Former Republican presidential nominee Mitt Romney would have a whopping, 22-point lead over the next-best theoretical GOP challenger in New Hampshire's 2016 Republican primary, according to a new poll from WMUR.
The poll found that New Hampshire voters are "very" undecided, which helps Romney as the recognized candidate who has already run for president twice.
But if the election were held today, 39% of Republican voters in New Hampshire would vote for Romney. Next on the list are U.S. Sen. Rand Paul (R-Kentucky) and New Jersey Gov. Chris Christie, who each only garner 7% of the vote. Former Florida Gov. Jeb Bush is behind them with 6%.
Here's a chart of what the pollsters call "The Romney Effect":
The poll comes amid renewed urging of Romney to enter into the 2016 race. Off and on since the debut of his Netflix documentary, "Mitt," speculation about a possible third Romney run has popped up. Romney has taken an active role in supporting Republican candidates in this year's midterm elections, and he has steadily criticized the Obama administration — particularly on issues of foreign policy.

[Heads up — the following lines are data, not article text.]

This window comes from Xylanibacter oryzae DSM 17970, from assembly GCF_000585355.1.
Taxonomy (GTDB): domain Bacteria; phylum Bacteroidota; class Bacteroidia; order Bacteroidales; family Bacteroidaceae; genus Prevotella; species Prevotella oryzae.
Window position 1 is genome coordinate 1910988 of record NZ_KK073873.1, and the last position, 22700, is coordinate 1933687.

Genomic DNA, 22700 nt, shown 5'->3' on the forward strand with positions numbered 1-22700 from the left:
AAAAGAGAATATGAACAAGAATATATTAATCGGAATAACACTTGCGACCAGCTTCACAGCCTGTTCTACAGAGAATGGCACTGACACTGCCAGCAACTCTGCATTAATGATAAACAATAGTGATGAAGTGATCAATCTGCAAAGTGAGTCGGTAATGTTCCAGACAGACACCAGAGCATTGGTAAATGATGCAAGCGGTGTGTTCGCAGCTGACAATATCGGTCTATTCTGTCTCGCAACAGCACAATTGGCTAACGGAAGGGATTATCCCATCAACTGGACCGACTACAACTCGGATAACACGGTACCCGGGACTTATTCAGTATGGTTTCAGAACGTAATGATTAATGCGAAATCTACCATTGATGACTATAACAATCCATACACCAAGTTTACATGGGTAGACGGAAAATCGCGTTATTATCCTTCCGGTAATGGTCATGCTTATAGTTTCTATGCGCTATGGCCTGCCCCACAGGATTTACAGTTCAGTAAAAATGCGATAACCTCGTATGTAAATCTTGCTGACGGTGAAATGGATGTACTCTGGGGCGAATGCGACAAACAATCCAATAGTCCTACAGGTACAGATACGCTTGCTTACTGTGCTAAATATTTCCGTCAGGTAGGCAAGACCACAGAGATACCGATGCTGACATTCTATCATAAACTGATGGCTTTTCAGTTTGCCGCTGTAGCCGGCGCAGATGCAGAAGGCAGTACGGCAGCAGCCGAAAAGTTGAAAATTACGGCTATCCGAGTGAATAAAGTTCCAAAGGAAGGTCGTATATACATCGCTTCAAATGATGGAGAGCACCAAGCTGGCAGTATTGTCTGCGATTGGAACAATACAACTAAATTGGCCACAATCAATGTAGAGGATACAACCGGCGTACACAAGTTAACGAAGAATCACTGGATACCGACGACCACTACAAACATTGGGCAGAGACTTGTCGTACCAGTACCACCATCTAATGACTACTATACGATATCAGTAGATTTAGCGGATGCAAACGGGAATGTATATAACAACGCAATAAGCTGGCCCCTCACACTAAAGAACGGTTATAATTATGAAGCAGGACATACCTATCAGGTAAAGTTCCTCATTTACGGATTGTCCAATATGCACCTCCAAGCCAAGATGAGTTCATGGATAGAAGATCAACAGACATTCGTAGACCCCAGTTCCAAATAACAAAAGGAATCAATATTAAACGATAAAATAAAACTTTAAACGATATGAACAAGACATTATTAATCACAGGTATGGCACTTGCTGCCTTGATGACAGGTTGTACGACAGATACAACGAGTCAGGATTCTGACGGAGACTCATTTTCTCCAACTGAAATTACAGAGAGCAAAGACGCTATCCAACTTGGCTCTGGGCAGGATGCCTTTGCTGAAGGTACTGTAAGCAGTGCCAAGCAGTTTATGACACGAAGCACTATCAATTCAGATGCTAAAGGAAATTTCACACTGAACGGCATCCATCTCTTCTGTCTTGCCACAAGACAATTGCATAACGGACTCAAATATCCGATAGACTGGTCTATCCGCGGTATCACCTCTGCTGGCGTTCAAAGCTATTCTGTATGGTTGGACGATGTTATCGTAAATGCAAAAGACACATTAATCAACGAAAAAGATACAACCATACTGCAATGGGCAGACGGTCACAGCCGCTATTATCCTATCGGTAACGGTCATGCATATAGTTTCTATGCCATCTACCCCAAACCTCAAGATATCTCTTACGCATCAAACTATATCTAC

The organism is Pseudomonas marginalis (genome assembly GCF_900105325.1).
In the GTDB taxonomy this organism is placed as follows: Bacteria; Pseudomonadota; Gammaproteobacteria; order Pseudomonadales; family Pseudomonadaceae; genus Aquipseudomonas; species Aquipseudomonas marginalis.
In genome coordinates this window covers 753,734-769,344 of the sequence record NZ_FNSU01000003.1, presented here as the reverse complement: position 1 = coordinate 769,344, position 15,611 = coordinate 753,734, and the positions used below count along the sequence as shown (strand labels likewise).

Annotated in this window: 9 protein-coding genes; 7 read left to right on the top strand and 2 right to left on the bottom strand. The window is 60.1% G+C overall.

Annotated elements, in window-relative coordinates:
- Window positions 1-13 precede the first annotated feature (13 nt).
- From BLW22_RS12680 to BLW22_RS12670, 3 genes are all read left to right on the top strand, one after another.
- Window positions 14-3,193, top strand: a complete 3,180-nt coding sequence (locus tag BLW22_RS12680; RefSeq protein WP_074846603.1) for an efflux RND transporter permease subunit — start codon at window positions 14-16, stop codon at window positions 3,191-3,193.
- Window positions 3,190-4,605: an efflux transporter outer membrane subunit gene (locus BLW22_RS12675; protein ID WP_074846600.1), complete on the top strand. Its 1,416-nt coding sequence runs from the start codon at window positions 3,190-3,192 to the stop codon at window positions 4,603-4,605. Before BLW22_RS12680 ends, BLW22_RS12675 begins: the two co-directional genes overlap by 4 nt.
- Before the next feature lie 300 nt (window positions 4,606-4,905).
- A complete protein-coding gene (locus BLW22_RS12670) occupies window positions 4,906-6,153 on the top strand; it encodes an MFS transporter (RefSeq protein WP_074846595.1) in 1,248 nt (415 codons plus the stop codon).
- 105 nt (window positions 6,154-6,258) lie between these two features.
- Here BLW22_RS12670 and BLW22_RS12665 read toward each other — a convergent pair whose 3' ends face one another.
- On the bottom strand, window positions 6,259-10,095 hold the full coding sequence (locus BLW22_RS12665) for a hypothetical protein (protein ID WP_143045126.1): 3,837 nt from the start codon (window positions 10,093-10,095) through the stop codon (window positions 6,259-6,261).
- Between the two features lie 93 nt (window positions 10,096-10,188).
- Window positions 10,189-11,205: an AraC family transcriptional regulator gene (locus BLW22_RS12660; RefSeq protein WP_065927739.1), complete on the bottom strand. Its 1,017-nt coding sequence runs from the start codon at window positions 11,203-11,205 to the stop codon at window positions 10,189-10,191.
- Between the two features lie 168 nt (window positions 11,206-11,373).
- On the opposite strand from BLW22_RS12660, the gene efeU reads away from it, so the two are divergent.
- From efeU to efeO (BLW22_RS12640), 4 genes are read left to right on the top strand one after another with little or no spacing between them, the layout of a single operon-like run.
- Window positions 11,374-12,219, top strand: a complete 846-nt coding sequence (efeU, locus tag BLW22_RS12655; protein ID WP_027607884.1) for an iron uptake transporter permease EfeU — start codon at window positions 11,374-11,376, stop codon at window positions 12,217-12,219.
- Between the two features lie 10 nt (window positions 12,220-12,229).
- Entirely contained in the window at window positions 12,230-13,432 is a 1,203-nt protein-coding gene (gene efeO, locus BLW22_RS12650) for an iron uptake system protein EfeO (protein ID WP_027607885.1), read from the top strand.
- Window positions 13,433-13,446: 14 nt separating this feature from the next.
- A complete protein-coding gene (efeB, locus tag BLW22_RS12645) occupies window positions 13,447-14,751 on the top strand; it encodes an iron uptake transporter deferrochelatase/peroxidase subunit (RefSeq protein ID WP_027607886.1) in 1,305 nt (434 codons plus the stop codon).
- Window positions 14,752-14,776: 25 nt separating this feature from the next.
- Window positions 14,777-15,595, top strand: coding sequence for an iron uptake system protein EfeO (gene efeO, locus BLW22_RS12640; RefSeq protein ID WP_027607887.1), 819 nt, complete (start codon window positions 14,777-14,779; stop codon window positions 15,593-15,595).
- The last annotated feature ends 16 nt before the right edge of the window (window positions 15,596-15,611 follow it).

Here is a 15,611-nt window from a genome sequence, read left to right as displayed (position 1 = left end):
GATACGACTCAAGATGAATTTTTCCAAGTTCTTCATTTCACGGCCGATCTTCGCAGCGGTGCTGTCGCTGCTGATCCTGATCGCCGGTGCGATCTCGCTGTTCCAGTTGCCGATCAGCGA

Last week, former assistant Treasury secretary Emil Henry made the case for a Romney run in 2016, and a recent Quinnipiac poll found 45% of respondents think the country would be better off if he had been elected president in 2012.
And earlier this week, Rep. Jason Chaffetz (R-Utah), an early 2012 Romney supporter, said he thinks the governor will run again.
"I think he actually is going to run for president. He probably doesn't want me to say that," Chaffetz said during an interview on MSNBC's "Hardball" Monday night.
"A hundred times he says he's not, but Mitt Romney has always accomplished what he's set out to do. I think he's [been] proven right on a lot of stuff. I happen to be in the camp that thinks he's actually going to run, and I think he will be the next president of the United States."
Despite the speculation outside Romney's circle, Romney himself has repeatedly brushed aside any notion he'll run in two years. When asked by The New York Times earlier this year about the possibility of another run, he famously repeated the word "no" 11 times.
If, as expected, Romney does not run, the Republican field is wide open in New Hampshire. Without Romney's name in the race, 19% of Republican primary voters said they would vote for Christie. Next up were Paul (14%), Bush (11%), and Florida Sen. Marco Rubio (8%).
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